Medical groups may have the most difficulty socializing newcomers of all professional organizations. Although the technical training in medicine is intense and comprehensive, physicians rarely receive training in a group dynamic or guidance on how to integrate into a group practice, let alone a complex health care system. Prolonged or ineffective integration can cause increased dissatisfaction, increased physician turnover, and waste resources that might have been used to deliver health care. Understanding how to mitigate these problems would be valuable to all medical organizations as increasing numbers of people gain access to medical care and more physicians join health care systems because of health care reform and the efficiencies of group practice. This presentation discussed results from a survey study that suggests that participants gained traits such as understanding how to effect change without disruption, taking on ownership of problems in the workplace, and assuming leadership without formal appointment into a leadership position.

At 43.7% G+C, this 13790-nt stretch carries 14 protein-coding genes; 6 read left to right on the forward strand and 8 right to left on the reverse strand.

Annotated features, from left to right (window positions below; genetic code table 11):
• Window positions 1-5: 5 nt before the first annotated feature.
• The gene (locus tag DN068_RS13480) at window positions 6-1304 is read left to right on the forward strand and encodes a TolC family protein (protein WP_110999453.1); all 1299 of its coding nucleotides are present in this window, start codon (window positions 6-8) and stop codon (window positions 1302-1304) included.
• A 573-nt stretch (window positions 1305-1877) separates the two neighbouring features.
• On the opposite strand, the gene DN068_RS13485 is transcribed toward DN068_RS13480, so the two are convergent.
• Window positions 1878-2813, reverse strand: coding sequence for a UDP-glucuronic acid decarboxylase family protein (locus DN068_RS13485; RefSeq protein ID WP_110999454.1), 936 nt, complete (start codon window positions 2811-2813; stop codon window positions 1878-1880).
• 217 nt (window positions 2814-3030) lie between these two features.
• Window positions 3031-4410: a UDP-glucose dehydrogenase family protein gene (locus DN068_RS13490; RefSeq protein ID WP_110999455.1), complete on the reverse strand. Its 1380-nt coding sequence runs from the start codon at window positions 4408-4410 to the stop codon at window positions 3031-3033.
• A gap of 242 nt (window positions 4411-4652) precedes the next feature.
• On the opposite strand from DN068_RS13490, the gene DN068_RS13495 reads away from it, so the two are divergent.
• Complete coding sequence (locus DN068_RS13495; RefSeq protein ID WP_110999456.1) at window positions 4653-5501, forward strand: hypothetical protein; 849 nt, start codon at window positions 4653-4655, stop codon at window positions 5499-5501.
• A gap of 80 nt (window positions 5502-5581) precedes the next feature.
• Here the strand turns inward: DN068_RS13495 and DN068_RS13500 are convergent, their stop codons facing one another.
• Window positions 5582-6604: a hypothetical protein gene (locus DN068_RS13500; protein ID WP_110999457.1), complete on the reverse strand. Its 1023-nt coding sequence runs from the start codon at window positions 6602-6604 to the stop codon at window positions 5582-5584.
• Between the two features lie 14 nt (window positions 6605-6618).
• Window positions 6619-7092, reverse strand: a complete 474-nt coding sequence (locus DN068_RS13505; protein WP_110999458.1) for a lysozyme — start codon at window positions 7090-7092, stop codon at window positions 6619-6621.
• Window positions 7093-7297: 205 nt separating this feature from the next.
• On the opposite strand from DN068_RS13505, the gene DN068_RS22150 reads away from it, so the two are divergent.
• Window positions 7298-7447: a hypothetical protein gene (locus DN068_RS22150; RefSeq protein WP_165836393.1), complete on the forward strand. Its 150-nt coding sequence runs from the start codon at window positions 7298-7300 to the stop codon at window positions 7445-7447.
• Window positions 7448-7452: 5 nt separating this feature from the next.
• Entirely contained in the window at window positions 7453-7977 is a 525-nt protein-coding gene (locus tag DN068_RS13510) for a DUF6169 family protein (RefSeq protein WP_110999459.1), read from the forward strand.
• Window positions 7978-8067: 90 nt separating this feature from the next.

Richard Pitts, DO, PhD
Arrowhead Regional Medical Center